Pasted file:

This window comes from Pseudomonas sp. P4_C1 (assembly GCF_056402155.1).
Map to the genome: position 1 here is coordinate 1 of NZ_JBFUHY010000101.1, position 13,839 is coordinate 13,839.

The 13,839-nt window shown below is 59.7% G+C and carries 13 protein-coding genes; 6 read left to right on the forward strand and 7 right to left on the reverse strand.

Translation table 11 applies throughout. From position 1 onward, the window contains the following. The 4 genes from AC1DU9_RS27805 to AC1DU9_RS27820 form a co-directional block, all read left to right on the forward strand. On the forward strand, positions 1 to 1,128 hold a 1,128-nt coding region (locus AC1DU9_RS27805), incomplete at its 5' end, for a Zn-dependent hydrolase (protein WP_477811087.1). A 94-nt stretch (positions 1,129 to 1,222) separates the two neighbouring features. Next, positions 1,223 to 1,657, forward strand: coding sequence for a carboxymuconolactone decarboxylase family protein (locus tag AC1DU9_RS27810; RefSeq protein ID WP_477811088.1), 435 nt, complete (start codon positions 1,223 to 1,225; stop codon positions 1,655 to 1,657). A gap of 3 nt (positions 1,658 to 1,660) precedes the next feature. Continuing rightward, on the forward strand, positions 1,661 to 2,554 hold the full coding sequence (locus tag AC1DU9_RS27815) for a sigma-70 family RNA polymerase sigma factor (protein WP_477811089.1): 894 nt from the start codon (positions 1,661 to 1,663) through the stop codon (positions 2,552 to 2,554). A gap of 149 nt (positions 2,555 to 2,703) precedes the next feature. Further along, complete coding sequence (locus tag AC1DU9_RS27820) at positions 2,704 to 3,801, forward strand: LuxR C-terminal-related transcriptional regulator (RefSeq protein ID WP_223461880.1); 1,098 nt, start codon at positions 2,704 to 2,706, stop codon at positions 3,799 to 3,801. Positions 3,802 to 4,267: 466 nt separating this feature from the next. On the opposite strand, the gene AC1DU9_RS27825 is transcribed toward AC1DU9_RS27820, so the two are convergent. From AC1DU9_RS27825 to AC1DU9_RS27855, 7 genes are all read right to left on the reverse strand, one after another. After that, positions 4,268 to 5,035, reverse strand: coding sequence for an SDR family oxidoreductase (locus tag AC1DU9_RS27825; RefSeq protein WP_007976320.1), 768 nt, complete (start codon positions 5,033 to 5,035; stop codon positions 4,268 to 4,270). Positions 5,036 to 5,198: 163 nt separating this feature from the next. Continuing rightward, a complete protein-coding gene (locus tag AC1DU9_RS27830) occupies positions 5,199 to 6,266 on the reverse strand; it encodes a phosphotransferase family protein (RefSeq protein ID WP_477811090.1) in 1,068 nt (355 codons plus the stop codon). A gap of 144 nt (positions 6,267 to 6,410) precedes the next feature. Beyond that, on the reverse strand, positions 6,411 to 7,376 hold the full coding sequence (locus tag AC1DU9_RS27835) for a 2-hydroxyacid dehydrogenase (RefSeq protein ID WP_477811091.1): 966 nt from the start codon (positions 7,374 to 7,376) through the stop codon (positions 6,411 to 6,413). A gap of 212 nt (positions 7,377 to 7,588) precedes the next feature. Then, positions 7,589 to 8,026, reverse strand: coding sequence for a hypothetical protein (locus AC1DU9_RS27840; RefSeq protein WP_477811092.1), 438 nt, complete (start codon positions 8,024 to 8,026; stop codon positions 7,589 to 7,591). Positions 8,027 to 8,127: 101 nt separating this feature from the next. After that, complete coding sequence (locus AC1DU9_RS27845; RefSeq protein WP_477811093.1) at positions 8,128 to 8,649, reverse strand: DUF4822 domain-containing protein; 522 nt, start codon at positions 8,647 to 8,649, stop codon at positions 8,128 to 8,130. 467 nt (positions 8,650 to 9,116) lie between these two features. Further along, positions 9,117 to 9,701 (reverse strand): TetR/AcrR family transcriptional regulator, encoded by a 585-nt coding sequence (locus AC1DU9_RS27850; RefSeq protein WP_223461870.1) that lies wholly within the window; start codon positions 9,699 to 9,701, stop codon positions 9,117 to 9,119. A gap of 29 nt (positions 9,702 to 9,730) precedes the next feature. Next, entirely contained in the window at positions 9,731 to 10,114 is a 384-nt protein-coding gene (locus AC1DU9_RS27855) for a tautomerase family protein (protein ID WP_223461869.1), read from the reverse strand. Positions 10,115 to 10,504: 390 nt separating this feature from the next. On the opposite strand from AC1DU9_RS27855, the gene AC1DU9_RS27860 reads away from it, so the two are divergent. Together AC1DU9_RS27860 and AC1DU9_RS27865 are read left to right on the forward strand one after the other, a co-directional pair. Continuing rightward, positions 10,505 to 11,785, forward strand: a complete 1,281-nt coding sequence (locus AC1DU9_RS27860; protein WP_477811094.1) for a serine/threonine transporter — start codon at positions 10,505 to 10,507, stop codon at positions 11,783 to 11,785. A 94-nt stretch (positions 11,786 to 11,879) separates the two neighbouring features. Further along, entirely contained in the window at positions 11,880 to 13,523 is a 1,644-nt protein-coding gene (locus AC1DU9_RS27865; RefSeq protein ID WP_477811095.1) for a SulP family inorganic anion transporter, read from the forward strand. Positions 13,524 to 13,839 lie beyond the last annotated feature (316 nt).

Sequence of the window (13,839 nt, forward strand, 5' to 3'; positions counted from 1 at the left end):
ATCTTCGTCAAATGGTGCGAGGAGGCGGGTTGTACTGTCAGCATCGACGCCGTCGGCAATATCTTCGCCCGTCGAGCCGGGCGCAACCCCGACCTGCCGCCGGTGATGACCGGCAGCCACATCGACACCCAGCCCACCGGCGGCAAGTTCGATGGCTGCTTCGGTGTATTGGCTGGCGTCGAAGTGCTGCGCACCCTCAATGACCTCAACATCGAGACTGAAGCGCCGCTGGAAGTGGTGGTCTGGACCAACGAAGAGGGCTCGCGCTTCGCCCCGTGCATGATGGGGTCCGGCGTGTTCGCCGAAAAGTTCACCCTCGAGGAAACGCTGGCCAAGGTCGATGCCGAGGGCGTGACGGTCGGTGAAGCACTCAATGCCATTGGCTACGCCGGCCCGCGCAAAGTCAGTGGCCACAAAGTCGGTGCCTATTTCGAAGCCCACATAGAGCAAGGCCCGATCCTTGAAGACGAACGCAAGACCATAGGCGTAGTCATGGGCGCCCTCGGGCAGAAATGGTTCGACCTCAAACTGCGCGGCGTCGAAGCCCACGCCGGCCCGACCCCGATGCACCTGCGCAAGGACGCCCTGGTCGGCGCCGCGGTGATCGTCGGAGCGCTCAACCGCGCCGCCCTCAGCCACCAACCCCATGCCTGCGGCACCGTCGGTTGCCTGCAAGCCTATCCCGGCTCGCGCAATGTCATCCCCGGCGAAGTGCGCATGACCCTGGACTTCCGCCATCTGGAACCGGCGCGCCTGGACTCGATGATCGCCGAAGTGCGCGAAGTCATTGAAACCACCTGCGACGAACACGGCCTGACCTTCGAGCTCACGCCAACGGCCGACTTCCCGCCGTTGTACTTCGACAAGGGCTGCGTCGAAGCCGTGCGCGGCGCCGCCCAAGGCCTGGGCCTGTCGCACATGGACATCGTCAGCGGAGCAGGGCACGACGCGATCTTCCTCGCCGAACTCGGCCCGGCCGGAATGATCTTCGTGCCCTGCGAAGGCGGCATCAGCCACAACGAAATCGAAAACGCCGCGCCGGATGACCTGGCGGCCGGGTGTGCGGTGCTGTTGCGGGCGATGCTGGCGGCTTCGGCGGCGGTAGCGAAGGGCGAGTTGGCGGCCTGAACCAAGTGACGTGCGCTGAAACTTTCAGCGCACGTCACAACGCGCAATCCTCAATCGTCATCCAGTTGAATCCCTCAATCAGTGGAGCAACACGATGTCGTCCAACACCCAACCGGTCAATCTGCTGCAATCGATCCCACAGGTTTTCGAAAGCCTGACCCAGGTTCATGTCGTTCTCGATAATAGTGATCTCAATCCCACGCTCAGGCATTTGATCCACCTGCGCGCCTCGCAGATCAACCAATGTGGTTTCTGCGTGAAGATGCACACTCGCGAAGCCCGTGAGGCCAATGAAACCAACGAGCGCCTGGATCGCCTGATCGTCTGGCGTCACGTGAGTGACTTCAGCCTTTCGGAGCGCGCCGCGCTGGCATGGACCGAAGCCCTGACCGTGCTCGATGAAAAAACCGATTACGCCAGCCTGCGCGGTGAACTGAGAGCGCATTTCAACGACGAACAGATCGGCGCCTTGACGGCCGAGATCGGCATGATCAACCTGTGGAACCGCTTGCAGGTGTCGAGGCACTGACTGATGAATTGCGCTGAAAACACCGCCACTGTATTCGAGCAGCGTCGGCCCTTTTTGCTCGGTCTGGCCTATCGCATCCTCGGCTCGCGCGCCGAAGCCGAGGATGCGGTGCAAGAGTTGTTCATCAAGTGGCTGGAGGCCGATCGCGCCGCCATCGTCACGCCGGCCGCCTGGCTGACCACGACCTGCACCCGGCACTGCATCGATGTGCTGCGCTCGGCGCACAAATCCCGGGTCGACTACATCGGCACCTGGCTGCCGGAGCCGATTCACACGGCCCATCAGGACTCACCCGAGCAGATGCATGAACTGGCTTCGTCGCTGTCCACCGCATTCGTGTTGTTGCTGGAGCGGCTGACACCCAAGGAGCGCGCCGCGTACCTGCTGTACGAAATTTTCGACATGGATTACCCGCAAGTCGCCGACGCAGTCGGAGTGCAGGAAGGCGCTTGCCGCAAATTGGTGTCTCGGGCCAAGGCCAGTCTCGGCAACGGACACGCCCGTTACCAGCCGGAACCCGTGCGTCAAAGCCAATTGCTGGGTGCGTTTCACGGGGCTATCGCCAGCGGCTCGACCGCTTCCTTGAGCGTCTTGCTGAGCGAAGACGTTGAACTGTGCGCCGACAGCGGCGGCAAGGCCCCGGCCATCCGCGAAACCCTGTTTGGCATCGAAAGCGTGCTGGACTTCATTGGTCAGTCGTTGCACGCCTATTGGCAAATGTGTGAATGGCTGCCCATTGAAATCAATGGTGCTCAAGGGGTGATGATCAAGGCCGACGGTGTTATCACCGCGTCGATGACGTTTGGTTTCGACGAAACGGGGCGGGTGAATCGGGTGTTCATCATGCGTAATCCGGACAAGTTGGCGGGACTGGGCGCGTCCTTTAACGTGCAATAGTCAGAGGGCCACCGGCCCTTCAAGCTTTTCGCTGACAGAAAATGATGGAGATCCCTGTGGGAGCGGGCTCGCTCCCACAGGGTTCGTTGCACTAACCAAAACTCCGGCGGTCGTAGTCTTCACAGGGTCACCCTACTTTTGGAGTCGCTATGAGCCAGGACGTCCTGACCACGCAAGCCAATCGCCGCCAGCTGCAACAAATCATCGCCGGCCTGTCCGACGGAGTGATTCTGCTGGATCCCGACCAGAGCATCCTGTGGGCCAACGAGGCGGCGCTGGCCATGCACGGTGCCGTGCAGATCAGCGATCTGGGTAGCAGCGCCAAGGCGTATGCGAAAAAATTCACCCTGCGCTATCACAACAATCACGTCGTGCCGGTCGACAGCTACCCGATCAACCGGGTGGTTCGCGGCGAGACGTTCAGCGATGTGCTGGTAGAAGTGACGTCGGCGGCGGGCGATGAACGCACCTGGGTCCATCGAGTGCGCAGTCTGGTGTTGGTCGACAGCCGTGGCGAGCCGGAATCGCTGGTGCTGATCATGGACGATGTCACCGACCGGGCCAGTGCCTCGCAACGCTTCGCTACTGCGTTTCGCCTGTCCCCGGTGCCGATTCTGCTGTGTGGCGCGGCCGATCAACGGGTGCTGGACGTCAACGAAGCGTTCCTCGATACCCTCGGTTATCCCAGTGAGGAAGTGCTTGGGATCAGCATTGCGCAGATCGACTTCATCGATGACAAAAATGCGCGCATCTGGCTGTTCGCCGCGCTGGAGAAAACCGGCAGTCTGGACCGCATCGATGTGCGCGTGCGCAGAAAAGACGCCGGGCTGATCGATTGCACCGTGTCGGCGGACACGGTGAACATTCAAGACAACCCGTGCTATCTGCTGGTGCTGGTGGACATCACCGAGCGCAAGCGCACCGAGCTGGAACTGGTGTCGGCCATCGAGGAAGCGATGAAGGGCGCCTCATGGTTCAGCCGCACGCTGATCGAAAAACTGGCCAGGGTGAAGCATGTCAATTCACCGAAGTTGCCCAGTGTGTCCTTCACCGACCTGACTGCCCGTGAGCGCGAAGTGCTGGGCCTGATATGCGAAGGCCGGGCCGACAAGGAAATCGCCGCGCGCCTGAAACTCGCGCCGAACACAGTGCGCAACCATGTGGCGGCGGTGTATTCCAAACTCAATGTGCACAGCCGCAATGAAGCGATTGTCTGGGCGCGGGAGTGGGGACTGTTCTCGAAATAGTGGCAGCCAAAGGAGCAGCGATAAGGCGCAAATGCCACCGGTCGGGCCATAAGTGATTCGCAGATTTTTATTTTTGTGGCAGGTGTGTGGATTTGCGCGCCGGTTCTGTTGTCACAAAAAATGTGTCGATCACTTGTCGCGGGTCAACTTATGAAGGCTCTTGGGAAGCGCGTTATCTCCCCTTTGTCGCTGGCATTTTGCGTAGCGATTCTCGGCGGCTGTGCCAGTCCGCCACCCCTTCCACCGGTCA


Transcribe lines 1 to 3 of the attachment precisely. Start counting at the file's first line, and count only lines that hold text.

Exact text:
This window comes from Pseudomonas sp. P4_C1 (assembly GCF_056402155.1).
Map to the genome: position 1 here is coordinate 1 of NZ_JBFUHY010000101.1, position 13,839 is coordinate 13,839.

The 13,839-nt window shown below is 59.7% G+C and carries 13 protein-coding genes; 6 read left to right on the forward strand and 7 right to left on the reverse strand.